Many Outlander fans will already know the picturesque village in Fife used to double as 1940s Inverness in season one but did you know that the beautiful Falkland Palace its home to also played its part?
The famous building was once a palace for the Scottish royal family and has a rich history connected to iconic figures from Scotland’s past such as Mary Queen of Scots.
A favourite place for the Queen to visit, the palace was built in Falkland in the 1500s by the Stuarts and accommodated the royal court when they came to the area to hunt in the nearby forests.
It remained part of the Royal holds until it was taken by Oliver Cromwell’s troops in the 1650s and badly damaged in a subsequent fire.
Over the years it fell into neglect until the buildings were eventually partially restored by the Marquis of Bute who inherited the lands in the late 19th century.
It is now run by the National Trust for Scotland (NTS) and is considered to be one of the finest surviving examples of Renaissance architecture in Scotland.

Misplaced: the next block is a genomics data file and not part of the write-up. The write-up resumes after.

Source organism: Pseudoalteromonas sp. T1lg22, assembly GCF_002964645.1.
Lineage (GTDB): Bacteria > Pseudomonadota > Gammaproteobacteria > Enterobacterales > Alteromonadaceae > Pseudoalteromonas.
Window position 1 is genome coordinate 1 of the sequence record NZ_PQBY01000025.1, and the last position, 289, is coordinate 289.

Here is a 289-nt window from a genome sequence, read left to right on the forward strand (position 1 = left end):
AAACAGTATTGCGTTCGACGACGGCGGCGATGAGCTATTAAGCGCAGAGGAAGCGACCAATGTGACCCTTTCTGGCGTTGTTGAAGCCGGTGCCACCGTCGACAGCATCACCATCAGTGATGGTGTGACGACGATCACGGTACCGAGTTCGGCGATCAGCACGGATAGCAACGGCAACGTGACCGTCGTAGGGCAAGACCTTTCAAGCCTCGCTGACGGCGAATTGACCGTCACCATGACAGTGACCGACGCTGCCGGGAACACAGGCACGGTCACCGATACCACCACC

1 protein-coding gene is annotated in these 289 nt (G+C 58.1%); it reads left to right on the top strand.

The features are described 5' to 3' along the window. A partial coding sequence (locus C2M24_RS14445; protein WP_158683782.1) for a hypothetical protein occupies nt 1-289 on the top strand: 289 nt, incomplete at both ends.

The palace can also lay claim to being the home of the oldest real tennis court in the world still in use today.
Built for James V of Scotland, the father of Mary Queen of Scots, in 1538, after he spent time playing the game in France with his then-wife, the King of France’s daughter.
The Palace was used in season two, with one cellar room doubling as an apothecary’s room for filming in season 2’s ‘The Hail Mary’ episode where Claire seeks medical supplies.
Now run and maintained by the NTS, Falkland Palace and the Estate are usually open to visitors all year round.
A fun augmented reality app ‘In the Footsteps of Kings’ can be used at both Falkland Palace and Falkland Estate, and brings the rich history of the area to life.
The NTS has also maintained the Apothecary as an interactive exhibit, meaning you can actually see some of the treatments Claire would have been forced to use in those times to treat ailments.